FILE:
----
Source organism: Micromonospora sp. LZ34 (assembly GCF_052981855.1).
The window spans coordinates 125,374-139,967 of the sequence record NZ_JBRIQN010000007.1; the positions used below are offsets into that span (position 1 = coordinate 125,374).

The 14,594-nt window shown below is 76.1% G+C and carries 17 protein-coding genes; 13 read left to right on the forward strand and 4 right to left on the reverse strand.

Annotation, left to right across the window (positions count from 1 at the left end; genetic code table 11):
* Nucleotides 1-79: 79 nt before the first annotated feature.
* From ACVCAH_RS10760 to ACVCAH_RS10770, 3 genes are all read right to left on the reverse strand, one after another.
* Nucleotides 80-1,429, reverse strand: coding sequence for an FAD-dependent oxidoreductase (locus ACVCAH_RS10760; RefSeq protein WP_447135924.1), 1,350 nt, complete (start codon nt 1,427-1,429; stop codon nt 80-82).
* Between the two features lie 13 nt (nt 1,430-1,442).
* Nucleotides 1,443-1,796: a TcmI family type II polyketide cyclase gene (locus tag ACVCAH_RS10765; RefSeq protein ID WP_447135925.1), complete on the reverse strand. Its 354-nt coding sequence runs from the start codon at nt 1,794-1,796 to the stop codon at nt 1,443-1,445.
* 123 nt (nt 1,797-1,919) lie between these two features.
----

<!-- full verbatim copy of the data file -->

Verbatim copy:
Source organism: Micromonospora sp. LZ34 (assembly GCF_052981855.1).
The window spans coordinates 125,374-139,967 of the sequence record NZ_JBRIQN010000007.1; the positions used below are offsets into that span (position 1 = coordinate 125,374).

The 14,594-nt window shown below is 76.1% G+C and carries 17 protein-coding genes; 13 read left to right on the forward strand and 4 right to left on the reverse strand.

Annotation, left to right across the window (positions count from 1 at the left end; genetic code table 11):
* Nucleotides 1-79: 79 nt before the first annotated feature.
* From ACVCAH_RS10760 to ACVCAH_RS10770, 3 genes are all read right to left on the reverse strand, one after another.
* Nucleotides 80-1,429, reverse strand: coding sequence for an FAD-dependent oxidoreductase (locus ACVCAH_RS10760; RefSeq protein WP_447135924.1), 1,350 nt, complete (start codon nt 1,427-1,429; stop codon nt 80-82).
* Between the two features lie 13 nt (nt 1,430-1,442).
* Nucleotides 1,443-1,796: a TcmI family type II polyketide cyclase gene (locus tag ACVCAH_RS10765; RefSeq protein ID WP_447135925.1), complete on the reverse strand. Its 354-nt coding sequence runs from the start codon at nt 1,794-1,796 to the stop codon at nt 1,443-1,445.
* 123 nt (nt 1,797-1,919) lie between these two features.